Our Perspective

      • Welcome to a new generation of ‘development issues’ | Duncan Green

        16 Jan 2014

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        Health problems such as obesity, once more common in countries of the Global North, are increasingly rising in the South, and the development focus for health may need to shift as a result. (Photo: UNDP Fiji)

        As I browsed my various feeds over the Christmas break, one theme that emerged was the rise of the “North in the South” on health, or what I call Cinderella Issues: things like traffic accidents, the illegal drug trade, smoking or alcohol that do huge (and growing) damage in developing countries, but are relegated to the margins of the development debate. If my New Year reading is anything to go by, that won’t last long. ODI kicked off with Future Diets, an excellent report on obesity that shows the number of obese/overweight people in developing countries (904 million) has more than tripled since 1980 and has now overtaken the number of malnourished (842 million, according to the FAO). Other key messages include that diets are changing wherever incomes are rising in the developing world, with a marked shift from cereals and tubers to meat, fats, sugar and fruit and vegetables. While globalisation has led to a homogenisation in diets, their continued variation suggests that there is still scope for policies that can influence the food choices people make, particularly in the face of the serious health implications. Meanwhile, the Economist ran a two-page report and editorial on “the new drugs war”:Read More

      • Consumption consumes you | George Gray Molina

        10 Jan 2014

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        CASIMIRA SANCHEZ PREPARES PIECES OF GYM EQUIPMENT AT A PLANT IN MEXICO CITY. A UNDP PROGRAMME TO STRENGTHEN SMALL AND MEDIUM-SIZED BUSINESSES INCREASED THEIR ACCESS TO NEW MARKET TECHNOLOGY. PHOTO: LUIS ACOSTA/AFP FOR UNDP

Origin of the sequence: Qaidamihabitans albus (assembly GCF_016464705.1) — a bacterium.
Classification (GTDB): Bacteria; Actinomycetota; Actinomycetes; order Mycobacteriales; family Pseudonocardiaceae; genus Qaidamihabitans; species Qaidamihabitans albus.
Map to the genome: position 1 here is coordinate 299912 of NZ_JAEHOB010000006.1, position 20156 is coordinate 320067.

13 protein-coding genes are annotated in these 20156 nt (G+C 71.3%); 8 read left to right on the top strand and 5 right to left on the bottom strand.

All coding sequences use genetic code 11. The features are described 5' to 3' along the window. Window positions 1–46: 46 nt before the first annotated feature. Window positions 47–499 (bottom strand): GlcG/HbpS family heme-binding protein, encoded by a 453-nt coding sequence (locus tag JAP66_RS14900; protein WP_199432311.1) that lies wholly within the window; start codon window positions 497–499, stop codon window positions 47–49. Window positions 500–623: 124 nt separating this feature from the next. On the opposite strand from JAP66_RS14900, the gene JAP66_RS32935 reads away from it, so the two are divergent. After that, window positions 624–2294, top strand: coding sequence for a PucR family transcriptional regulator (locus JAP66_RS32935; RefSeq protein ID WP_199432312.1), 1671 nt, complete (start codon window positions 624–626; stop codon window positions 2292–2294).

Scott Fitzgerald used to say about alcohol: “First, you take the drink, then the drink takes a drink, then the drink takes you”. The same thing could be said about consumerism as a way of achieving social status and recognition. First, let’s  look at a few facts. Consumerism is the engine driving growth in Latin American economies. It represents 59% of the GDP in Brazil, 66% in Mexico, 69% in Chile, 77% in Honduras and 88% in the Dominican Republic ,so more than two thirds of the economic growth in Brazil, Mexico and Chile over the past twelve months. Consumerism also led to a significant reduction in poverty  and favored the emergence of the middle class in the region. Today, most of the population is no longer “poor” in the statistical sense of the term, but “vulnerable” as they work in precarious labor markets yet enjoy higher levels of income and purchasing power than before. Secondly, let’s look at some areas of concern. Consumption is intrinsically linked to high levels of liquidity, easy access to credit, and household debt. Household debt has increased throughout the region: According to Morgan Stanley, the ratio of household debt to income is 60%, in Brazil, the ratio stands at more than 30%,Read More

      • Why Latin America and the Caribbean matter for the Post-2015 Agenda | Alejandra Kubitschek Bujones

        09 Jan 2014

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        CHILDREN WITH ACCESS TO EDUCATION

        Latin America could emerge as one of the most influential regions in the negotiations on what will follow the Millennium Development Goals when they expire in 2015. First: The politics - As discussed in the recent UNDP-commissioned, NYU/Center on International Cooperation (CIC) independent report, A Laboratory for Sustainable Development? Latin America, the Caribbean, and the Post-2015 Agenda, Latin America has successfully captured the most important positions in the bodies engaged with the post-2015 framework. This gives the region a unique opportunity to lead and influence the outcome of post-2015 negotiations. Colombia currently presides over the Economic and Social Council, Bolivia heads the G77 group of nations, and Antigua and Barbuda will hold the Presidency of the General Assembly until the 69th session. In addition, Brazil currently leads the World Trade Organization; and the COP 20 climate negotiations will take place in Lima, Peru. Second: The lessons and experience - Latin America has served as a laboratory for designing and implementing innovative sustainable development approaches. The region has developed some of the best-recognized development programs, combining poverty reduction with social inclusion. Successful cash transfer schemes, such as Brazil’s Bolsa Familia, Mexico’s Oportunidades, and Chile’s Solidario have played an important role in increasingRead More